University of Missouri Health System
University of Missouri Health System touches the lives of Missourians across the state in myriad ways - through the quality care provided at our hospitals and clinics, the education of future health professionals offered by our health sciences schools, the specialty services delivered by University Physicians, and the life-saving research conducted here.
With more than 7,500 faculty and staff and approximately $883 million in expenditures annually, the health system has an estimated positive economic impact of $2 billon.
Patients from every county in the state of Missouri are served by University of Missouri Health System's clinical facilities. University Hospital and Clinics, a 307-bed acute care hospital in Columbia, operates the region's only Level 1 trauma center - the Frank L. Mitchell Jr., M.D. Trauma Center; the only burn and wound intensive care unit - the George W. Peak Memorial Burn and Wound Center; the only kidney transplant program; and the Chest Pain Center of Excellence. The hospital receives more than 42,000 visits to its Emergency Center annually.
Since 1940, Ellis Fischel Cancer Center has provided comprehensive cancer care to citizens from throughout the state, regardless of their ability to pay. With 130 employees, Ellis offers radiology and imaging capabilities, chemotherapy treatment, radiation oncology, outpatient surgical procedures, the Margaret Proctor Mulligan Breast Health and Research Center, cancer-screening services, a lymphedema center and support services for cancer survivors.
University Children's Hospital offers comprehensive, multidisciplinary care in more than 30 unique pediatric specialties and offers the region's only pediatric transport service to our neonatal and pediatric intensive care units. In 2010, all of Children's Hospital services were consolidated at Women's and Children's Hospital (formerly Columbia Regional Hospital), providing a kid-friendly environment in a convenient location for our families and featuring all private rooms.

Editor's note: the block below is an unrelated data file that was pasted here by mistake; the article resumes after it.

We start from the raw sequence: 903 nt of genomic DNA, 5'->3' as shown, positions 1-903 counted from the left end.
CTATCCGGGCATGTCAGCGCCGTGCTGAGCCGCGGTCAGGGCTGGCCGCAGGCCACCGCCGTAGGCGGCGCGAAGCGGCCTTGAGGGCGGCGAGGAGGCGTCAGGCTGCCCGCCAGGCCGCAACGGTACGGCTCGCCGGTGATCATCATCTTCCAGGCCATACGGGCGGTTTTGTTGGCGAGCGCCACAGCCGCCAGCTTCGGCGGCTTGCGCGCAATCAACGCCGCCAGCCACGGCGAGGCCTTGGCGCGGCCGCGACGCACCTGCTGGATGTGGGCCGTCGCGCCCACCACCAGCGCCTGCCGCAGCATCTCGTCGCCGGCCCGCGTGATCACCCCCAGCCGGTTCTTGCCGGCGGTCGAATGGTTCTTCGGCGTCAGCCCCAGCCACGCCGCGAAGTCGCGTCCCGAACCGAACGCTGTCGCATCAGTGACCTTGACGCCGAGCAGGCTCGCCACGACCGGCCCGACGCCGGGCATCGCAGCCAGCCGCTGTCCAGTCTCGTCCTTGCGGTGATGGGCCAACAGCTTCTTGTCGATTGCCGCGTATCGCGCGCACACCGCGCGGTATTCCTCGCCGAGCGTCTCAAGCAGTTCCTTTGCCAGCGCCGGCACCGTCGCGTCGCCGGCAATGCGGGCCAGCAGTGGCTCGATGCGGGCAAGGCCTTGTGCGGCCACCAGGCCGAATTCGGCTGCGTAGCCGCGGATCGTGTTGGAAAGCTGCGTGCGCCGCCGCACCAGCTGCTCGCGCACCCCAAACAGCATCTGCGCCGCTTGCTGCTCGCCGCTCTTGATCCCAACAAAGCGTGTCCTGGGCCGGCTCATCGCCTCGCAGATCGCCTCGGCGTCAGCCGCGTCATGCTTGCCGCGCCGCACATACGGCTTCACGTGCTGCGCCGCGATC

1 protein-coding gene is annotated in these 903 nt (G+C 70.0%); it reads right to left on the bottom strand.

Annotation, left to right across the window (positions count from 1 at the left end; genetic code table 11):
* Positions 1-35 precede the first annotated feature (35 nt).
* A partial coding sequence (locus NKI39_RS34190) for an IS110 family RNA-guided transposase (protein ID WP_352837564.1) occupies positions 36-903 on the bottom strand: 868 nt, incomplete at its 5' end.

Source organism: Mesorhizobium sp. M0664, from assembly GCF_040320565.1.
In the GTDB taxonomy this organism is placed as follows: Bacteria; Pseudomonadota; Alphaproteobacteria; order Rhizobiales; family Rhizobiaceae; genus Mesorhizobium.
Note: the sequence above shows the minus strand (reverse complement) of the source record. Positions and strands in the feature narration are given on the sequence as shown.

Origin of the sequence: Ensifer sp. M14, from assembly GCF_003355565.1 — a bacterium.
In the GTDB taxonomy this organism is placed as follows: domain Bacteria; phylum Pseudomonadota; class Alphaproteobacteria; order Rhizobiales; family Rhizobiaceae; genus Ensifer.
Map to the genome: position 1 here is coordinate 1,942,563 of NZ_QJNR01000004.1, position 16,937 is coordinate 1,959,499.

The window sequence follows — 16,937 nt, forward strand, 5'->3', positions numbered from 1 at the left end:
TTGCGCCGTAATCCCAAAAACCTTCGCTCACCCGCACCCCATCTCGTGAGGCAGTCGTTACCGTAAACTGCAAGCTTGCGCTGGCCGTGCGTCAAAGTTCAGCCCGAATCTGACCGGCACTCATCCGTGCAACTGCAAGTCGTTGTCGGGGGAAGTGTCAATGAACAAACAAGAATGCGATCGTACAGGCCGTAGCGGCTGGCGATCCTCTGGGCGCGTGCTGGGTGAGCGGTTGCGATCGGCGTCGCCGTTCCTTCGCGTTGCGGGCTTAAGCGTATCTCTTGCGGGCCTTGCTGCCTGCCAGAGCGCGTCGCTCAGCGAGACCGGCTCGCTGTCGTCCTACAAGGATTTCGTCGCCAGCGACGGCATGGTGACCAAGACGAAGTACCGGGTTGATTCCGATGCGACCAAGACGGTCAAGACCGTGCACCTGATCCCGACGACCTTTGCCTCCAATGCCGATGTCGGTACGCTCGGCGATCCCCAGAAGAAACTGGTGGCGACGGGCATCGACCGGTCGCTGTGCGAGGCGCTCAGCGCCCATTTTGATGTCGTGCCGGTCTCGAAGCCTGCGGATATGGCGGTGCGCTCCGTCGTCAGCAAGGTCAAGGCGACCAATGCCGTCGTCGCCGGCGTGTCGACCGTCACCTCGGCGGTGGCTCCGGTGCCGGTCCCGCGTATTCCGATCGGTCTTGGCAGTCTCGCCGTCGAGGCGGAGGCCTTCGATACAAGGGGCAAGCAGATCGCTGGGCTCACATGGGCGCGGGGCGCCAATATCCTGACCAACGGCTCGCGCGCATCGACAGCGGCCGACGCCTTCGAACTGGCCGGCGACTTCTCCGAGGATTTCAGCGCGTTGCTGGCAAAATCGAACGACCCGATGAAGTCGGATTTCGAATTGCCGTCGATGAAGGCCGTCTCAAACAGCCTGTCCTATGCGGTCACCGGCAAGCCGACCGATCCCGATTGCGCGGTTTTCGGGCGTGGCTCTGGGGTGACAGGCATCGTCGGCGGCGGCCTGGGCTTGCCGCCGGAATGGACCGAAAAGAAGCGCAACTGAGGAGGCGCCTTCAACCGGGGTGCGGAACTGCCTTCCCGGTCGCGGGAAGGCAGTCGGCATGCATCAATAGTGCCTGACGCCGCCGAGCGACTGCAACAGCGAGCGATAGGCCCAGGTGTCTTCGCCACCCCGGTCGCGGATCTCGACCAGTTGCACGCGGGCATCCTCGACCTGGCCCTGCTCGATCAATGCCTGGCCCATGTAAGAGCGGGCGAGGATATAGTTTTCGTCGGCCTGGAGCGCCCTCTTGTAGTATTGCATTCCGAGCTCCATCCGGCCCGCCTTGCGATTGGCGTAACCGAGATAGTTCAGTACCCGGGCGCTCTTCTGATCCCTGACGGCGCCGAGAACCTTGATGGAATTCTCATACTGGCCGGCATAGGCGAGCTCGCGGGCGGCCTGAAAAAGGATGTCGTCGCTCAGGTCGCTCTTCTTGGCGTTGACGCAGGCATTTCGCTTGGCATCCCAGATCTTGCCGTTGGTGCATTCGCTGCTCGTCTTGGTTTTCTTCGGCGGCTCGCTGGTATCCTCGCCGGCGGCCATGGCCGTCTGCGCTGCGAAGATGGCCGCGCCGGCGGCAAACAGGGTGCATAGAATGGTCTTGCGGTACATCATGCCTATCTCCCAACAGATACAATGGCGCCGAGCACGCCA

The 159-bed Women's and Children's Hospital provides the region's most comprehensive and complete health care services and technology to meet the special needs of women with more than 1,800 babies born annually at the Family Birth Center, help for high-risk pregnancies at the Missouri Center for Maternal Fetal Medicine, and hope for couples trying to conceive at the Missouri Center for Reproductive Medicine and Fertility.
University of Missouri Health System includes three health sciences schools. The MU School of Health Professions serves the public by delivering high-quality research, providing community health services in student-run clinics, and by educating an ever-increasing body of students in the fields of rehabilitation and diagnostic sciences. Students benefit from working alongside outstanding faculty who serve as clinical mentors as well as educators, and they devote countless hours to working and volunteering with community clients. Service and outreach activities include the MU Adult Day Connection, clinics for physical therapy, occupational therapy and speech therapy, the Robert G. Combs Language Preschool and The Health Connection just to name a few. To date, the school has more than 8,000 alumni, 60% of whom work right here in Missouri. Research funding for 2012 totaled approximately $3 million.
The MU Sinclair School of Nursing provides educational programs for traditional students, college graduates seeking a career change and graduate programs for nurses seeking master's or doctoral degrees. MU graduated its first nursing class in 1904. To date, the nursing school has more than 6,500 alumni. The 2007 Chronicle of Higher Education ranked the school third in the nation in faculty scholarly activity among universities that offer doctoral degrees. The school's research funding totaled $17 million in 2008.
The University of Missouri School of Medicine was established more than 160 years ago as the first public medical school west of the Mississippi River. The school's primary care, family and community medicine, rural health and biochemistry programs are ranked among the best in the nation. Many of the school's more than 5,800 physician alumni practice in underserved areas. With more than 500 faculty physicians and scientists, the school provides training annually to approximately 900 medical students, residents, fellows and doctoral students. The school's research funding totaled $220 million in 2008.
Members of the University Physicians group practice number more than 450, and they provide primary and specialized care at more than 50 clinics within the system's hospitals and in locations throughout the community.
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